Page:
It helps calculate and monitor oil pressure in different applications, like in vehicle engines. Some of its significant applications are:
- Industrial lubrication system
- Cutting fluid system
Water Test Pressure Gauge
It is useful in measuring water pressure in water and plumbing systems. Its major applications are:
- Utility industry
- Plumbing purpose
- Domestic use
Air Test Pressure Gauge
It helps test and monitors the air and pneumatic system.
It aids in testing filter conditions, air supply, fan efficiency, and speed.
Its main applications are:
- Air cylinder
- Air compressor
- Tyre pressure
Boiler Test Pressure Gauge
It shows water pressure within a heating or boiler system against the atmospheric pressure of the surrounding. It has relatively low water pressure, i.e. less than 4 bar.
What is the Test Pressure Gauge Accuracy?
The Test Pressure Gauge Accuracy is the error or difference between the indicated reading and true value as a full-scale span’s percentage. Some general guidelines are:
- The standard is 0.25% through 0.10% full-scale accuracy.
- 5% full-scale accuracy is for the critical processes.
- 0% accuracy is the industrial process standard.
- 1, 6% or 2.0% accuracy is for the less critical commercial use.
What are the Temperature Conditions for a Test Pressure Gauge?
Different temperature conditions required for the normal operation of a Test Pressure Gauge include:
The most suitable ambient temperature ranges between -20 and +150°F for accurate working and long life of the Test Pressure Gauge. The pointer response will be slow if the temperature is less than this range.
If the temperature is very high, then a 1.5% change in accuracy per 100°F increase will be observed in this range. However, a dura-gauge with normal glass windows can tolerate up to 250°F operating temperature.
A Test Pressure Gauge containing liquid can tolerate a maximum of 200°F. If containing glycerin filling, it is at the risk of getting yellow at this temperature compared to the one with silicone filling.
Hot or Extremely Cold Media
To bring very hot or cold process media into the required ambient temperature range, a capillary line assembly with a 5-foot length can be installed.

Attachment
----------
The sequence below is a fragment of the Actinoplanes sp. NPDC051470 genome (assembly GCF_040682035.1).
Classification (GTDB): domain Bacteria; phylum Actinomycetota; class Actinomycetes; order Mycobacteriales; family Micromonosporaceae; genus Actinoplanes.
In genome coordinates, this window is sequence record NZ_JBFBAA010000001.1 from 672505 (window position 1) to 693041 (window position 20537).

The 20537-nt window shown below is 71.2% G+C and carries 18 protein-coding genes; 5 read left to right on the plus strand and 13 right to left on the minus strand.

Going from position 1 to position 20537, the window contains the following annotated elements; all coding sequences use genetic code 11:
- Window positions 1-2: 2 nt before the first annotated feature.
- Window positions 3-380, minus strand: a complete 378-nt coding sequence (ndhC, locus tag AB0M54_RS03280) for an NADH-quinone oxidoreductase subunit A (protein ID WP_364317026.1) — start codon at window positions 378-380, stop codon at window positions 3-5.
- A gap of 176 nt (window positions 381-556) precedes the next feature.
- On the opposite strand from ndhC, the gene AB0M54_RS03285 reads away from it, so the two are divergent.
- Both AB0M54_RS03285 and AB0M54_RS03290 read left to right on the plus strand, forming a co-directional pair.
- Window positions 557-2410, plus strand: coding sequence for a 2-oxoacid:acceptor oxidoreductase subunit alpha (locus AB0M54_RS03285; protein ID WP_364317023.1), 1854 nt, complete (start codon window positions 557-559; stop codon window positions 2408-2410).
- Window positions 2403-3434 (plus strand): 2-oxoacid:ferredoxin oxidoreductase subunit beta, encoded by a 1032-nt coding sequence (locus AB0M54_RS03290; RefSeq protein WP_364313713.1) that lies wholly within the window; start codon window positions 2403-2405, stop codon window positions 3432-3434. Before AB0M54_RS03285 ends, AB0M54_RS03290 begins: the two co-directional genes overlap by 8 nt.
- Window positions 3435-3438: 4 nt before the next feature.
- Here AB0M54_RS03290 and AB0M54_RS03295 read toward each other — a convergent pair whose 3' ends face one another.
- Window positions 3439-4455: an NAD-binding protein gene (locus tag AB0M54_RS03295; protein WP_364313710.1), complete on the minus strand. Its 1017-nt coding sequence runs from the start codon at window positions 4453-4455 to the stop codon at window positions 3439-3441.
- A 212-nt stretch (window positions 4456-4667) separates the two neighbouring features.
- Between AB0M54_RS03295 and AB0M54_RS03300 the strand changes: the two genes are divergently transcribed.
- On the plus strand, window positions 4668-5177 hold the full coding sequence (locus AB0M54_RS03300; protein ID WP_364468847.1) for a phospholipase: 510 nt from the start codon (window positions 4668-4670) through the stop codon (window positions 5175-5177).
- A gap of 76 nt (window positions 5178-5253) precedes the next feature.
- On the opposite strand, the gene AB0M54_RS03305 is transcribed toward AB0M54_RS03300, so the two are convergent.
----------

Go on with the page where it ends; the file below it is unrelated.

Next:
What are the Dampening Devices and Diaphragm Seal Recommendations for your Test Pressure Gauge?
A diaphragm seal or an isolator is installed in various applications where viscous fluids or corrosion is involved. It offers protection to the device in a few cases, where:
- Clogging or blocking of the pressure element by the process fluid is expected.
- A change in ambient temperature that may result in the freezing of the process fluid is predicted.
- The material of the pressure element is not potent enough to bear the corrosive nature of the process fluids.
A dampening device can be installed to combat the situation if there are extremely high or low-pressure fluctuations in the Test Pressure Gauge. The function of the dampener is to decrease the magnitude of the pressure pulse, increasing the quality and life of the Bourdon tube.
Proper cleaning of the dampener is essential to prevent plugging of the orifice caused due to the presence of impurities in commonly used media such as water and hydraulic oil.
To get dampening in your equipment at minimal cost, throttle screws and plugs can be installed. The best thing about this dampener is its perfect fitting in the socket.
You must know the following information:
- Filling fluids
- Diaphragm temperature and pressure limits
- Seal assembly’s pressure rating
- Seal configurations
- Filling fluid’s temperature range
- Temperature and pressure limits of the bottom housing material
- Diaphragm seal displacement
- Temperature errors or accuracy of the seal assembly
The measuring element’s volumetric displacement must equal the diaphragm’s volumetric displacement in the Test Pressure Gauge where the seal will be connected. The proper seal filing must also be ensured, and a continuous duty seal must be installed.
The seating of the diaphragm against a matching surface is good for preventing process fluid leakage or diaphragm damage in case of emergency failure. The clamping arrangements allow cleaning of the seal from the inside and field disassembly.
The most common causes of diaphragm failure include filling leakage, high temperature, or corrosion.